Then there are those things that we do because we must, but aren’t especially enthused about:

 

  • Go to work
  • Go running
  • Start a business or run a business
  • Meet my girlfriend’s mates (even though I enjoy it once there!)
  • Visit relatives
  • Clean the house
  • Etc
  • Etc

 

I found both creating and reading back through these lists quite illuminating. It’s very interesting how, in the last few years since I started with ‘personal development’, I do less and less of those activities in the top list; ie those which I enjoy the most.

 

I now spend more and more of my time doing those activities in the bottom two lists. Many of those in the middle list have become my most regular and enjoyable activities – but i wonder if doing and enjoying them is linked to some supposed benefit they will provide me with.

 

For example I love reading about finance and investing..why? So I can become wealthy. Why? I don’t know, perhaps so I can sit on my arse and watch films all day. Or maybe so I can spend 3 months skiing….

 

So what is a passion, really?

 

All of which begs the question: what is a passion? And where does the desire to do it come from? For example my Mum does lots of Sudoku and similar puzzles – because she wants to keep her brain active and ward off alzheimer’s. But I imagine the more she does these puzzles, the likelihood is they will become a passion.

 

Climbing mountains in Scotland was one of my passions because I lived in Scotland and I wanted to climb all of the Munros (Scottish mountains over 3000ft). Yet now I live in London and rarely climb mountains. I think more about investing than I do about hiking in Scotland. So was the goal the passion, rather than the activity?

 

In my view this is why many of us struggle to ascertain what our ‘passion’ is. Gurus advise us to ‘do what you love’ and suddenly we start trying to work out what it is that we love. Perhaps it’s because the question is not that simple. Sometimes we love what we start to master.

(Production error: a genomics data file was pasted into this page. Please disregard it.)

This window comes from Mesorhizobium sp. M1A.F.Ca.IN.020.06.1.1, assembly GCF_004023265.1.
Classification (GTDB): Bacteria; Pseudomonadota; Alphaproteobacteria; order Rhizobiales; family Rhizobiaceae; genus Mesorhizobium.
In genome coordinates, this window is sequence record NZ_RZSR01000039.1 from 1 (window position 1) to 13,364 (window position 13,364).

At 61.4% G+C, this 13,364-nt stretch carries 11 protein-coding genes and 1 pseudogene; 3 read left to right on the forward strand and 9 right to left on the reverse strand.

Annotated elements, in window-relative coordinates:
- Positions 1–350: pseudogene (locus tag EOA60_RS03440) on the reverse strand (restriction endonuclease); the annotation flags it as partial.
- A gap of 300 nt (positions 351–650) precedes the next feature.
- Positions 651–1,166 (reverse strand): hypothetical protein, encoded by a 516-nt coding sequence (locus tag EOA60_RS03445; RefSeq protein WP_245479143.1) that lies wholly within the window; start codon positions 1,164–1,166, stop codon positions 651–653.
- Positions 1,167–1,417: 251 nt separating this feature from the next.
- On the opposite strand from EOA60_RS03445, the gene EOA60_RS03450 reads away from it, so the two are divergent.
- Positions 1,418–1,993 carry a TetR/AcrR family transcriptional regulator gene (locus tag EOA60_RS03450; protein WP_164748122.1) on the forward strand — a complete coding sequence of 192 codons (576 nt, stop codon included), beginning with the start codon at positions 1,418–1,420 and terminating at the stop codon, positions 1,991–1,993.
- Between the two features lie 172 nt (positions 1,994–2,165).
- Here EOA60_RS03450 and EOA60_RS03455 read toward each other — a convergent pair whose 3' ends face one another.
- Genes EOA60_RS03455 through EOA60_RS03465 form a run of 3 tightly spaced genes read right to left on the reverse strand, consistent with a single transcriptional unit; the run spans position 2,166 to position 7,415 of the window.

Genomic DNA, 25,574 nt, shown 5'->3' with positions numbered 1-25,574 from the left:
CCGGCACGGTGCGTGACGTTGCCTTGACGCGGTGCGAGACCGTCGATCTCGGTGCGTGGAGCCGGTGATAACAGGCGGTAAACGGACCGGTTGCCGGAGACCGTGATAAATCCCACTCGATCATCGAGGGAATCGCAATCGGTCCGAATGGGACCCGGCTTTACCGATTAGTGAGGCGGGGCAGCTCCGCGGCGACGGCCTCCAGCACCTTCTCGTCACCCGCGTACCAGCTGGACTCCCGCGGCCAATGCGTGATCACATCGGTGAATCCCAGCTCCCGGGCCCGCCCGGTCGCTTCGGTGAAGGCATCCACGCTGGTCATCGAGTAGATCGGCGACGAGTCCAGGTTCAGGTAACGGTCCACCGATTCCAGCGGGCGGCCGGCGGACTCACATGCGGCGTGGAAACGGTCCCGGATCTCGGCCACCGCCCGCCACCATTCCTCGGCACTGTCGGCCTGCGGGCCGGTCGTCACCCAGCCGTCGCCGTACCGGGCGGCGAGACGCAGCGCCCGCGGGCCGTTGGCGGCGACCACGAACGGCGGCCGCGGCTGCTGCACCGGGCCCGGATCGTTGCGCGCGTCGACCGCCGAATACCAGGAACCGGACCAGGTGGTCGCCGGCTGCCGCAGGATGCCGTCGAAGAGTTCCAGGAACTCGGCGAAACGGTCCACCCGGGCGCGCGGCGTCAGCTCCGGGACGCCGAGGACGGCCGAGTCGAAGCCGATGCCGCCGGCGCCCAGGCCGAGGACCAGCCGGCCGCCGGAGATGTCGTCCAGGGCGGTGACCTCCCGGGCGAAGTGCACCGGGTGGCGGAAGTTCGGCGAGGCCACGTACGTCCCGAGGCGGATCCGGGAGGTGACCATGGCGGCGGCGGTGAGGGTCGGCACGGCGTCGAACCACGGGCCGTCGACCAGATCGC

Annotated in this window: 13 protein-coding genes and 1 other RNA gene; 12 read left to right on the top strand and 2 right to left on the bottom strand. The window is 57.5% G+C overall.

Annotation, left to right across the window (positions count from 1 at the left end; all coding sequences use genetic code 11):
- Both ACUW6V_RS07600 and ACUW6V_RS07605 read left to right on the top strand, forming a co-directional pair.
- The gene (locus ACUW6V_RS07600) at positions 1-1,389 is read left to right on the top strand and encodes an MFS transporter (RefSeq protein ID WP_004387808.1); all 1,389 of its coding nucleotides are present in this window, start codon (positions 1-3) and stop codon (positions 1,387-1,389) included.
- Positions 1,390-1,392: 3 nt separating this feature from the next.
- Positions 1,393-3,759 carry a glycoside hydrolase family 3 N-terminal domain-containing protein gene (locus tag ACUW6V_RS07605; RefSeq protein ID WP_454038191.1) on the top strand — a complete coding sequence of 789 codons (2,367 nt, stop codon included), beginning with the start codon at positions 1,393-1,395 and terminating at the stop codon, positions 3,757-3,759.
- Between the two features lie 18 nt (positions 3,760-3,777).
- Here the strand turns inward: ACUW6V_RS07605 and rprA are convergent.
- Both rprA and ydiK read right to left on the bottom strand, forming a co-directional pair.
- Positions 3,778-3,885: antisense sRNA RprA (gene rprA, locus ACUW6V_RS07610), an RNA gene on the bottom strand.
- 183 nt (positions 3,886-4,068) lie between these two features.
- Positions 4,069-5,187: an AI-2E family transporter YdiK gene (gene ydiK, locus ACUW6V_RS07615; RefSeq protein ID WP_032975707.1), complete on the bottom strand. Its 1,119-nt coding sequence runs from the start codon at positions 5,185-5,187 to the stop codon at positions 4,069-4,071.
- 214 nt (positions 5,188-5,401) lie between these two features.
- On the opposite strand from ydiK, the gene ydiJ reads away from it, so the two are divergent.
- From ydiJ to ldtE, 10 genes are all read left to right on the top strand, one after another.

It is very possible to get passionate about an ideal. A cause. To me that is a passion – something that drives you and keeps you focused. Sometimes as part of that you may do things you dislike or even hate.

 

It depends on the person

 

MJ DeMarco in my favourite book ‘The Millionaire Fastlane’, is extremely scathing of the ‘do what you love’ crowd. He says that not only does ‘doing what you love’ rarely lead to becoming wealthy, it also endangers the love for the activity itself.

 

Whilst I agree partially with this assessment, I agree wholeheartedly with something else DeMarco says: having a burning passion makes going through the shit, possible, even enjoyable.

 

You may not have a passion for a shitty job – but maybe it pays the bills while you create your business on the side. The passion here is the end-goal (the wealth and associated freedom), not the day to day job.

 

So it depends on the person. Some of us may be able to take our hobbies or ‘passions’ and turn them to a profit and career. That’s fantastic. But many of us are not built that way. Many of us have lots of things we enjoy and are driven more by ‘end-goals’ rather than enjoying the hobby.
There is no right or wrong answer, you just have to find out what drives you – and try to put more of it in your life.